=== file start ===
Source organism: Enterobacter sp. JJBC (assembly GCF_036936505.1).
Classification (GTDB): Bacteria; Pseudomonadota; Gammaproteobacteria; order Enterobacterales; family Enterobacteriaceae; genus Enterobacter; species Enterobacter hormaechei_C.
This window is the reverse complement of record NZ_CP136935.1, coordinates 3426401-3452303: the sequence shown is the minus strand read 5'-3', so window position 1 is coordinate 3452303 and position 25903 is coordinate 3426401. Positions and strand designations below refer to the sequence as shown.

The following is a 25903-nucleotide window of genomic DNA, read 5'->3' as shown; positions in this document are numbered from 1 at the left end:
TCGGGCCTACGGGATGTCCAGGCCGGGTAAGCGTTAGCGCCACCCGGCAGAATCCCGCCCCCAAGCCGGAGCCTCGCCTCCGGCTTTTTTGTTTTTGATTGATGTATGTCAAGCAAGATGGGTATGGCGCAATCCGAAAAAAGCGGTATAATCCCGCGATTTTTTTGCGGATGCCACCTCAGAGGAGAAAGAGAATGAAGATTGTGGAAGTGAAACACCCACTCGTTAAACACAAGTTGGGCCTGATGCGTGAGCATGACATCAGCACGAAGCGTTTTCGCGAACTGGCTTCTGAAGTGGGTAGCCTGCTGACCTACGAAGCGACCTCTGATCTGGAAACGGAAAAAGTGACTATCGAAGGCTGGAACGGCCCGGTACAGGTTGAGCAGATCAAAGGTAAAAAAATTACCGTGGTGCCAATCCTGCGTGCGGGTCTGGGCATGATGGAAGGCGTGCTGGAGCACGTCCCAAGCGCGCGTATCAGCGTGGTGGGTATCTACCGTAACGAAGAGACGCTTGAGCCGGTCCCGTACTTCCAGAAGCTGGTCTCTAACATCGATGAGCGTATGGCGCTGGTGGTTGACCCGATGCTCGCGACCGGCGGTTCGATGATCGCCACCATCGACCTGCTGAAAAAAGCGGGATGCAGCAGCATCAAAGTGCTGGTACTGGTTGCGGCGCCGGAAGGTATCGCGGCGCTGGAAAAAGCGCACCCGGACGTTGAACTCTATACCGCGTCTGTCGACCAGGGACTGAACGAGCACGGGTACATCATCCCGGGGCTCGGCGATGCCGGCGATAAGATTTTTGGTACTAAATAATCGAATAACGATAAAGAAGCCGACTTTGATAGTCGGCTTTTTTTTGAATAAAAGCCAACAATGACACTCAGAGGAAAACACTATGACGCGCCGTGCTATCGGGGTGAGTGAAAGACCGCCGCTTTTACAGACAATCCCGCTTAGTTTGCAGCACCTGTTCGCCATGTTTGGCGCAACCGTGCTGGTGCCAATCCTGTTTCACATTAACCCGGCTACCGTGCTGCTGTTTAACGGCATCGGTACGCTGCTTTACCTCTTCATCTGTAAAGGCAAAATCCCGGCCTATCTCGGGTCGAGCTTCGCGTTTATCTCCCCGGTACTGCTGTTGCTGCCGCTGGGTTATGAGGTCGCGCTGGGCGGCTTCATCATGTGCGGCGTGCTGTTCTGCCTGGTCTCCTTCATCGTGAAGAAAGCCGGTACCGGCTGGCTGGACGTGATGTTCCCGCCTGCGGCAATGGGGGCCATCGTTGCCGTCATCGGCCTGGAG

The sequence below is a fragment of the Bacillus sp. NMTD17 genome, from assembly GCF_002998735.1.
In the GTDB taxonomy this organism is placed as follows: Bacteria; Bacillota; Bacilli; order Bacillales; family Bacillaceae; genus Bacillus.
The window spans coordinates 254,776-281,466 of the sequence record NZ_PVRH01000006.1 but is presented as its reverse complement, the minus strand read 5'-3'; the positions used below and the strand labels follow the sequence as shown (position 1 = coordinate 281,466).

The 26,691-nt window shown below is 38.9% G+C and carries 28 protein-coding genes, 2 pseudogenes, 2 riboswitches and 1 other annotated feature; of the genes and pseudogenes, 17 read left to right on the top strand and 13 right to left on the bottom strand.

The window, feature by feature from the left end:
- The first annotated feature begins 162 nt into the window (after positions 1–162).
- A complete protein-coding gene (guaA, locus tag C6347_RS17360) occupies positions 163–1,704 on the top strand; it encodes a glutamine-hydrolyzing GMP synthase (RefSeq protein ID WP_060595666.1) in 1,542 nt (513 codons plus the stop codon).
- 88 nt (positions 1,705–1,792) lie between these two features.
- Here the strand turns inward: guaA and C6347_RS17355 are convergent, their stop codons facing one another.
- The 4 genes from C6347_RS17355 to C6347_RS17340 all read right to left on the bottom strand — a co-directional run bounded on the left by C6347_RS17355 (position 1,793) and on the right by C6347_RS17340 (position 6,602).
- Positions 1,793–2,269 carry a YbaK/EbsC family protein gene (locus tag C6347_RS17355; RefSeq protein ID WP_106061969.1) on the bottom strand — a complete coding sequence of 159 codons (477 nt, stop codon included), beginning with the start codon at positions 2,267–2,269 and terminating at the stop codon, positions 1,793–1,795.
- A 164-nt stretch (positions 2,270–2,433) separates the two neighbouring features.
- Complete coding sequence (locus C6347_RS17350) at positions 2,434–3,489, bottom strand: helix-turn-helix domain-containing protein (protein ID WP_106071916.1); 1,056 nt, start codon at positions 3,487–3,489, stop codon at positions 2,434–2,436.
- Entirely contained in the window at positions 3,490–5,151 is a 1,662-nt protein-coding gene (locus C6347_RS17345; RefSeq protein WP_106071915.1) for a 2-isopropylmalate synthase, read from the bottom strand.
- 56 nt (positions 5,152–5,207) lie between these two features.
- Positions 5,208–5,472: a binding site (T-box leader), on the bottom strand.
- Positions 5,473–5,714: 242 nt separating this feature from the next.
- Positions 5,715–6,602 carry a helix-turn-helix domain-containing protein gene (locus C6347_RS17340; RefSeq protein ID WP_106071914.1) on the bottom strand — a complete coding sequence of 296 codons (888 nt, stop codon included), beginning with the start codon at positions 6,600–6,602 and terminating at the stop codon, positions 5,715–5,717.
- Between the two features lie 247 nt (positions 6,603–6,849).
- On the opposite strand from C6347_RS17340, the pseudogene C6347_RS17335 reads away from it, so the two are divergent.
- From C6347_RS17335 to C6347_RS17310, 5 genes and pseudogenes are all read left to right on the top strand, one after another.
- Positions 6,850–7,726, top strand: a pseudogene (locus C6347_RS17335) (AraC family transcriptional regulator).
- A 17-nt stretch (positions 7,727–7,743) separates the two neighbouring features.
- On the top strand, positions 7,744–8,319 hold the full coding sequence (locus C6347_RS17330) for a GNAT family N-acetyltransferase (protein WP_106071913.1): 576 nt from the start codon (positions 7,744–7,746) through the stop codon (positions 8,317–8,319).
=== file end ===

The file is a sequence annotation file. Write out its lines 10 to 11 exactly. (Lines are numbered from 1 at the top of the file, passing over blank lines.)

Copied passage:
The window, feature by feature from the left end:
- The first annotated feature begins 162 nt into the window (after positions 1–162).